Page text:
When we see a baby sleeping, most of us imagine it’s probably the most wonderful and sound sleep ever because they look so peaceful. For a moment, we wish we could sleep like a baby. But is sleeping like a baby really a good thing for the rest of us?
Early Sleep Studies
Scientists have studied the early sleep habits and eye movements of fetuses. Their findings show that around the seventh month (or 28 weeks) of development in the womb, the fetus begins to have rapid eye movements (REM), and the developing baby’s brain cycles between 20 and 40 minutes of REM sleep (when the brain activity is similar to consciousness) and non-REM sleep (resting brain).
That equates to very short sleep cycles that are exhibited once a baby is born, and that sleep pattern contrasts sharply with adults and older children of the household.
From birth to three months, newborns sleep in short spurts through a 24-hour period. They average between 13-18 hours total per day during these first few months out of the womb. It’s pretty light and restless sleep, say experts, and unlike older children and adults, newborns at this stage fall into REM sleep almost immediately after they doze off. They also spend more time in REM sleep than the rest of us.
I’m betting that really light, restless sleep doesn’t sound so great to most people, who need deeper, restorative sleep starting from adolescence.
Finding the Rhythm
A very important and basic way baby’s sleep is so different from grown-up sleep is due to hormones. Babies have to develop their own circadian rhythms of hormone production. Since they are no longer physiologically tied to the mother and receiving the cues of day and night, babies need to produce melatonin to get that day-night rhythm going, which takes about three months to develop.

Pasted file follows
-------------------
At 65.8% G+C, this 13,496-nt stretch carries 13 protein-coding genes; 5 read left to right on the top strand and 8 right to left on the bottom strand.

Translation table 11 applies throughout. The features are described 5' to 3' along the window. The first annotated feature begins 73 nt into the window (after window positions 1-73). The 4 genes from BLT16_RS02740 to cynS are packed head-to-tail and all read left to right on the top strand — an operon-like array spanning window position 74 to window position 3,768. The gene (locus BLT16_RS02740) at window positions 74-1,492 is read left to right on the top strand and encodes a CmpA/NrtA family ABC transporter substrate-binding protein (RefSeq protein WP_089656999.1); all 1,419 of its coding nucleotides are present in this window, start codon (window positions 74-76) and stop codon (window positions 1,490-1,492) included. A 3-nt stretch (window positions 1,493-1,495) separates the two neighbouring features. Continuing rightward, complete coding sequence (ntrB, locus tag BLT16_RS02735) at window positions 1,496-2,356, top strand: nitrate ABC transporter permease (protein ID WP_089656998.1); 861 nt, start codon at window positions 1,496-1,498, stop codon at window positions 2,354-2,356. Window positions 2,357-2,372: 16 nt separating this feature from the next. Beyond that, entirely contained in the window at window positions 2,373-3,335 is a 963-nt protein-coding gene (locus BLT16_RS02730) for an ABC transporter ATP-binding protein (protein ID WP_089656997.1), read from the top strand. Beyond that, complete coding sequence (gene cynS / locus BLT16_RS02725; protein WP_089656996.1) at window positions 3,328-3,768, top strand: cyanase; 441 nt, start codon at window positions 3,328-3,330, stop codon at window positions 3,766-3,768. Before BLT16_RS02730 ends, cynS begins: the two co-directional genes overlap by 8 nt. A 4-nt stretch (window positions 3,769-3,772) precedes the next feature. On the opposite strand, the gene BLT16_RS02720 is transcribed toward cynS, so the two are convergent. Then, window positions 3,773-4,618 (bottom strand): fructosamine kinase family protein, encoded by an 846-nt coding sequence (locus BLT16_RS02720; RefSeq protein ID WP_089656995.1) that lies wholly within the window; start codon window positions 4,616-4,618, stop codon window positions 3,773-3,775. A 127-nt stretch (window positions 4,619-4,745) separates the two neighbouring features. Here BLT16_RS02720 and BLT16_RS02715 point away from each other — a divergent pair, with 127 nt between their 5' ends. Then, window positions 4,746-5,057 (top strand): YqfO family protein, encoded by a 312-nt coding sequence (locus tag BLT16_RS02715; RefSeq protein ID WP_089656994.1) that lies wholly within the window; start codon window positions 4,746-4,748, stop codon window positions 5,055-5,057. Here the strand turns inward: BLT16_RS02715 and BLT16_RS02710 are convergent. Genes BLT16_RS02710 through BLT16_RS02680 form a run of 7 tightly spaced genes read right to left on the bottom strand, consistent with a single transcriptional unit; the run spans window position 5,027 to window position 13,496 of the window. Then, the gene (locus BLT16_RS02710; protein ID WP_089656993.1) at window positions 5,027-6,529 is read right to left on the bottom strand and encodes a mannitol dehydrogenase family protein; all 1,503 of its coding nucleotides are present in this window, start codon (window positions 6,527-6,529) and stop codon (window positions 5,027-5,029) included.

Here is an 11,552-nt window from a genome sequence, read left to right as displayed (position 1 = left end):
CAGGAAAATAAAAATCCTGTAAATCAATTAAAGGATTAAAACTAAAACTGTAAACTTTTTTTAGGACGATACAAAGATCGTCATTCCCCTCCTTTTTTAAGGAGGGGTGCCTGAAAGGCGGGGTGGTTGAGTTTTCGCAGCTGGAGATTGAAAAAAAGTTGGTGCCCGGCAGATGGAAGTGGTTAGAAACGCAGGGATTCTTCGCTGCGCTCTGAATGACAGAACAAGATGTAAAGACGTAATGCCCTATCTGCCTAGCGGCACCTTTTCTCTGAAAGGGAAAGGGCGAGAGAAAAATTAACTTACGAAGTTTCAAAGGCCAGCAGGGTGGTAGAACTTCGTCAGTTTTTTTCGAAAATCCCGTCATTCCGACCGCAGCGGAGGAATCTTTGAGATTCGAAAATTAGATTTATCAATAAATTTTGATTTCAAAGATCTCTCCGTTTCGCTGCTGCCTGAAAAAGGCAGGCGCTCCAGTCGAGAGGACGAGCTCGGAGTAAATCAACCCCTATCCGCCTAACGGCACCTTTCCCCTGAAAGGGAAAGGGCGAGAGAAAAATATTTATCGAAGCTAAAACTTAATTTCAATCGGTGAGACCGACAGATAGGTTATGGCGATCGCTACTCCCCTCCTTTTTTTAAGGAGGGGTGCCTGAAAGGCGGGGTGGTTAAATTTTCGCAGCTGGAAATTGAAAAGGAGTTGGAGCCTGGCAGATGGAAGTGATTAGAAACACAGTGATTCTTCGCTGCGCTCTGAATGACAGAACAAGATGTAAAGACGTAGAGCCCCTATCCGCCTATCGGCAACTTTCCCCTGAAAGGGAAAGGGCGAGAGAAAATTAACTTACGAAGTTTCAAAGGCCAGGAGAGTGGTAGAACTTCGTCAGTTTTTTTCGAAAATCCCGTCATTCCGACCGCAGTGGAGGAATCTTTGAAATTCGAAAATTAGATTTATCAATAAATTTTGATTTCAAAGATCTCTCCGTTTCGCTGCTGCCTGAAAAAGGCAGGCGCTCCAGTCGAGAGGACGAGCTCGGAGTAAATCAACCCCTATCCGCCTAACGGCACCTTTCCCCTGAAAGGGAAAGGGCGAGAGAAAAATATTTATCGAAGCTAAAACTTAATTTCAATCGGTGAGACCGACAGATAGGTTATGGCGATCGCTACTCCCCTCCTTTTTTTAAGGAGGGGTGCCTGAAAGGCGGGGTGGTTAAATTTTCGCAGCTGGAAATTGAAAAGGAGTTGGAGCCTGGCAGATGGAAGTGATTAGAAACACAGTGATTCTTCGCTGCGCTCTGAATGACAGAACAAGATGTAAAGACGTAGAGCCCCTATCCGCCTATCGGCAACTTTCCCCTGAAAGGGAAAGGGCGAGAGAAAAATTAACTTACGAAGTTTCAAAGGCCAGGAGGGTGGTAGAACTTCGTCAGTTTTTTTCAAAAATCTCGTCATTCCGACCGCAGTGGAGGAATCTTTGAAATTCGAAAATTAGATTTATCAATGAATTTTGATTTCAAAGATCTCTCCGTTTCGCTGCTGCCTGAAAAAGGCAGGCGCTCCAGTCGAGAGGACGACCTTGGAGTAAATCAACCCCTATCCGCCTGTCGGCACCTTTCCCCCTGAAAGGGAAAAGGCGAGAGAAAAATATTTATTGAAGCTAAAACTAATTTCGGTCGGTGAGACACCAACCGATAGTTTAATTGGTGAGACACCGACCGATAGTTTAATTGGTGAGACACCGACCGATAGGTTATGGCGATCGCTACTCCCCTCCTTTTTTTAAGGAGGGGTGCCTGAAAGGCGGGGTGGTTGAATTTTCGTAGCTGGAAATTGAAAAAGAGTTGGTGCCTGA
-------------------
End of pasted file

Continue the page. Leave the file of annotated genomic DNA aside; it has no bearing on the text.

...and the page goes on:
For circadian changes in cortisol, which regulates alertness, it takes even longer, and that’s why for many babies it takes around five months before they will sleep for more than five hours at a time during the night.
After three months, baby sleep patterns start to look more like adult sleep. They don’t fall into REM right away, and their sleep cycle includes longer stretches of deep sleep. This is when they start to sleep for longer periods at night, but the inconsistency of it might be frustrating for some parents who got really excited at first thinking it was a permanent change.
There are also other factors that impact baby’s sleep cycle, such as developmental growth spurts that naturally cause the baby to want more feedings during the night; or teething that happens at different times for individual babies.
However, there is that glimmer of light at the end of the sleep-deprived parents’ tunnel. Babies sleep patterns are very individualized and will vary widely. This is another way that sleeping like a baby isn’t all that it’s cracked up to be. Parents with newborns and young children do sleep like babies in that they have to awaken with nighttime feedings, diaper changes, or otherwise help settle the child back to sleep.
It turns out sleeping like a baby isn’t so restful and wonderful. Who even came up with that anyway?